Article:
The material of the sculptures is the same as that of the buildings, Travertine, thus adding to the close relationship of the two.
The mural paintings as a whole are not so fine as either the architecture or the sculpture. The reason can be traced perhaps to the fact that painting does not readily bow to architectural limitations. In this case the artists, with the exception of Frank Brangwyn, who painted the canvases for the Court of Abundance, were limited to a palette of five colors, in order that the panels should harmonize with the larger color scheme.
Never before was there an exposition in which color played such a part. Here for the first time a director of color was placed above architect and sculptor and painter. Jules Guerin, chief of color decoration, has said that he went to work just as a painter starts to lay out a great picture, establishing the warm buff of the building walls as a ground tone, and considering each dome or tower or portal as a detail which should add its brilliant or subdued note to the color harmony. Not only do the paintings and sculpture take proper place in the tone scheme, but every bit of planting, every strip of lawn and every bed of flowers or shrubs, has its duty to perform as color accent or foil. Even the gravel of the walks was especially chosen to shade in with the general plan.
As seen from the heights above the Exposition - and no visitor should go away without seeing this view - the grounds have the appearance of a great Oriental rug. The background color is warm buff, with various shades of dull red against it, accented by domes and columns of pale green, with occasional touches of blue and pink to heighten the effect.
In the courts the columns and outer walls are in the buff, or old ivory, tone, while the walls inside the colonnades have a "lining color" of Pompeian red; the ceilings are generally cerulean blue; the cornices are touched with orange, blue and gold; and occasional columns of imitation Siena marble, and bronzed statues, set off the whole.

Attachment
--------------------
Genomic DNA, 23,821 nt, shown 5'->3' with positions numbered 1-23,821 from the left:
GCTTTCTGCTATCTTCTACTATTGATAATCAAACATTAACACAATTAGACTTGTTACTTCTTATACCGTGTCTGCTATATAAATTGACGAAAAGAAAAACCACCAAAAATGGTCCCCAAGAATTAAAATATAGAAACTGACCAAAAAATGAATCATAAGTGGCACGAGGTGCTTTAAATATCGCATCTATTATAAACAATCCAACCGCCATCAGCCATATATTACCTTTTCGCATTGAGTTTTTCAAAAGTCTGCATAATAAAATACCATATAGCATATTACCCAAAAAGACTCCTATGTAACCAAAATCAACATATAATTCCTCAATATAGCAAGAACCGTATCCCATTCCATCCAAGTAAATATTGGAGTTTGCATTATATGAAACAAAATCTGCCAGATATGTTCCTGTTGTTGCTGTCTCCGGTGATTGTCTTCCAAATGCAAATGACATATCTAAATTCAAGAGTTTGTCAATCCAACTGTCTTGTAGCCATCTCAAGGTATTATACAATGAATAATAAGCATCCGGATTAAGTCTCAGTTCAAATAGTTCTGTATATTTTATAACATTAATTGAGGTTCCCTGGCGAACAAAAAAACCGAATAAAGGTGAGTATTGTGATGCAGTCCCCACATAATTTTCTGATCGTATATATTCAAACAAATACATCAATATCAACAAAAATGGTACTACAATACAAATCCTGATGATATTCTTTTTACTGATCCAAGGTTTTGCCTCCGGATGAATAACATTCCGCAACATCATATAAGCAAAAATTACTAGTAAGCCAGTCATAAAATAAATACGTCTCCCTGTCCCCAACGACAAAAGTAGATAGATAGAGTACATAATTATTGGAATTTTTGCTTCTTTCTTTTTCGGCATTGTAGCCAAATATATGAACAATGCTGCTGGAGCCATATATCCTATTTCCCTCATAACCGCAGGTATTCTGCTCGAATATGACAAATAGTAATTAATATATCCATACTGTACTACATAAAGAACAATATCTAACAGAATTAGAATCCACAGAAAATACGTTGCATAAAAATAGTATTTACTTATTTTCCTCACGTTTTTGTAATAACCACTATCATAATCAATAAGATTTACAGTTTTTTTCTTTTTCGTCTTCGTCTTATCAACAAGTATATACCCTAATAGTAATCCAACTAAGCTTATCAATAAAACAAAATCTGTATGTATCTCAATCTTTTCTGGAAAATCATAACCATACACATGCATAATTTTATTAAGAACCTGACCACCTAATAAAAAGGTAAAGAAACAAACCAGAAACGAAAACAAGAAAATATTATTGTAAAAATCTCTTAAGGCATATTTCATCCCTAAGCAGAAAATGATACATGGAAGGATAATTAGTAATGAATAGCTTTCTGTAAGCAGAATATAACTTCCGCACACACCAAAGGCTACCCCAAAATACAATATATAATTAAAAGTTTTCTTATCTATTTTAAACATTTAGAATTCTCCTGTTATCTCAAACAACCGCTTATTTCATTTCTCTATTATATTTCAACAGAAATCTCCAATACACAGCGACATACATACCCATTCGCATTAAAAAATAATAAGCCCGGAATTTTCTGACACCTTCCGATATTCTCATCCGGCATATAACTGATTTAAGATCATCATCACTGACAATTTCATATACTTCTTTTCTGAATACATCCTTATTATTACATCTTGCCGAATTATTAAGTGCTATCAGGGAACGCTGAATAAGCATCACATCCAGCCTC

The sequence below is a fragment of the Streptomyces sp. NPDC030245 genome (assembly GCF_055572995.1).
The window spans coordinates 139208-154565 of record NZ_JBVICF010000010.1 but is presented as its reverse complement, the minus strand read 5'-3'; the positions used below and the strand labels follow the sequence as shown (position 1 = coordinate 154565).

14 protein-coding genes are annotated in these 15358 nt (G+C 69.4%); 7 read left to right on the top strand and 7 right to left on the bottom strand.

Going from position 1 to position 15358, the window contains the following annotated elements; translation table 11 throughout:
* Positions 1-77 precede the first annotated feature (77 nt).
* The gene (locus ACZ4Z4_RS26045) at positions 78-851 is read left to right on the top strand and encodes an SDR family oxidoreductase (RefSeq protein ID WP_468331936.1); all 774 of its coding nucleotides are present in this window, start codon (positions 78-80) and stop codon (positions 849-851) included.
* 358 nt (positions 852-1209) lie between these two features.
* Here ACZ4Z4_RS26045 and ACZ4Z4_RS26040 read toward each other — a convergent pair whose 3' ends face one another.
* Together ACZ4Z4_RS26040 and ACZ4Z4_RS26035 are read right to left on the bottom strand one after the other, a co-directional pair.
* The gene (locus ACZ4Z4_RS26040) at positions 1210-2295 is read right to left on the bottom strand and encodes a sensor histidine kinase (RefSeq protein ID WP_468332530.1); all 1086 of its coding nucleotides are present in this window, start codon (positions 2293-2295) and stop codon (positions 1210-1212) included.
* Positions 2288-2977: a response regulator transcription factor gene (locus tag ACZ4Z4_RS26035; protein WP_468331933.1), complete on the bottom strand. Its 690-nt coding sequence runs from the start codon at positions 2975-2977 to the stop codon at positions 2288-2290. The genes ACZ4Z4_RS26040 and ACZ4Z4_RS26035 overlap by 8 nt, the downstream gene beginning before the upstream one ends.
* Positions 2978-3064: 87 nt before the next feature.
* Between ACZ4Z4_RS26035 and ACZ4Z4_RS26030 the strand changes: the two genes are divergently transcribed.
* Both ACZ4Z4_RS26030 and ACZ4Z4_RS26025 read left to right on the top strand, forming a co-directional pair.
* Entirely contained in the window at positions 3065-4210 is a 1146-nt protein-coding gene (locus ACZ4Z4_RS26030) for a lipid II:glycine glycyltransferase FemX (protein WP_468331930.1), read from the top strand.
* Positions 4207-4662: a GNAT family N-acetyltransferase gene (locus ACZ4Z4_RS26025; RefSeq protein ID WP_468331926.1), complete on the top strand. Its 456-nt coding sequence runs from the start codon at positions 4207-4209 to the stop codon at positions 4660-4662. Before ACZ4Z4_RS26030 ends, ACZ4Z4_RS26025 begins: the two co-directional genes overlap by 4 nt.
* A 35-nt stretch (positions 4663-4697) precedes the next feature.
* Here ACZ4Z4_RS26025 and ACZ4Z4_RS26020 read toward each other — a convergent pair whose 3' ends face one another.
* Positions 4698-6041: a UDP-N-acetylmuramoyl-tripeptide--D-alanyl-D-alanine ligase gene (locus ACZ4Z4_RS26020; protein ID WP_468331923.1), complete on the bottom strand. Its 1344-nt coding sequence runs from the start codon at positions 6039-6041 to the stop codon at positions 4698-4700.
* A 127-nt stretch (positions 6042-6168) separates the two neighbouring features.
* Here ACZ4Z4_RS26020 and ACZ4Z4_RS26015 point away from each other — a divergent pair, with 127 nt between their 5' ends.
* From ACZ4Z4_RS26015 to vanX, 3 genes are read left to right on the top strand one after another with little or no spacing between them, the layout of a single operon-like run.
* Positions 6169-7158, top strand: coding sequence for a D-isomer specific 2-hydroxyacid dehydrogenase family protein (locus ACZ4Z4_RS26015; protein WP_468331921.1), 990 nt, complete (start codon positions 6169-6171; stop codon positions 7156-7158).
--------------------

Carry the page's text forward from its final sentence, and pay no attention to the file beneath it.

In connection with the color scheme, great credit must be given to John McLaren, chief of the department of landscape gardening, who has worked so successfully in co-operation with architects and color director. The Exposition is built almost entirely on filled ground, just reclaimed from the bay; and it was a colossal task to set out the hundreds of thousands of flowers, shrubs and trees which now make the gardens seem permanent, and which set off the architecture so perfectly.
When one's soul has been drenched all day in the beauty of courts and palaces and statues and paintings, dusk is likely to bring welcome rest; but when the lights begin to appear there comes a new experience - a world made over, and yet quite as beautiful as the old. Walls are lost where least interesting, bits of architecture are brought out in relief against the velvet sky, and sculptures take on a new softness and loveliness of form. Under the wonderfully developed system of indirect illumination, no naked light is seen by the eye; only the soft reflected glow, intense when desired, but never glaring. If this lighting is not in itself an art, it is at least the informing spirit that turns prose to poetry, or the instrumental accompaniment without which the voice of the artist would be but half heard. Too much credit cannot be given to the lighting wizard of the Exposition, W. D'Arcy Ryan.